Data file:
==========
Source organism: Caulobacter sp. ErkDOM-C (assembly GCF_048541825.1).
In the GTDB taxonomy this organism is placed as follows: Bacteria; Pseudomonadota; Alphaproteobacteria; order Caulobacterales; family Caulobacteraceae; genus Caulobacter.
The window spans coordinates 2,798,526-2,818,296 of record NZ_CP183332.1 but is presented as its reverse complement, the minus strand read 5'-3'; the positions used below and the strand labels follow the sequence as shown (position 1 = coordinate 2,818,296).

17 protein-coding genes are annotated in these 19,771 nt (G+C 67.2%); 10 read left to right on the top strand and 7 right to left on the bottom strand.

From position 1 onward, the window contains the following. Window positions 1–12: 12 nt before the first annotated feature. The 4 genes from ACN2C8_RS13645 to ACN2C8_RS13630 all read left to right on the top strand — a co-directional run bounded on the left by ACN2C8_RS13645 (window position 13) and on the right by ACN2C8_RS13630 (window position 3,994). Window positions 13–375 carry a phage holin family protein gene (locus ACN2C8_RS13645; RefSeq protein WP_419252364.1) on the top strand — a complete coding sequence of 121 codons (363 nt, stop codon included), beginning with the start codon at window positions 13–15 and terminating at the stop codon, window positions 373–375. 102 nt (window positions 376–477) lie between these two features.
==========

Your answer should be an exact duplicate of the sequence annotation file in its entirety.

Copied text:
Source organism: Caulobacter sp. ErkDOM-C (assembly GCF_048541825.1).
In the GTDB taxonomy this organism is placed as follows: Bacteria; Pseudomonadota; Alphaproteobacteria; order Caulobacterales; family Caulobacteraceae; genus Caulobacter.
The window spans coordinates 2,798,526-2,818,296 of record NZ_CP183332.1 but is presented as its reverse complement, the minus strand read 5'-3'; the positions used below and the strand labels follow the sequence as shown (position 1 = coordinate 2,818,296).

17 protein-coding genes are annotated in these 19,771 nt (G+C 67.2%); 10 read left to right on the top strand and 7 right to left on the bottom strand.

From position 1 onward, the window contains the following. Window positions 1–12: 12 nt before the first annotated feature. The 4 genes from ACN2C8_RS13645 to ACN2C8_RS13630 all read left to right on the top strand — a co-directional run bounded on the left by ACN2C8_RS13645 (window position 13) and on the right by ACN2C8_RS13630 (window position 3,994). Window positions 13–375 carry a phage holin family protein gene (locus ACN2C8_RS13645; RefSeq protein WP_419252364.1) on the top strand — a complete coding sequence of 121 codons (363 nt, stop codon included), beginning with the start codon at window positions 13–15 and terminating at the stop codon, window positions 373–375. 102 nt (window positions 376–477) lie between these two features.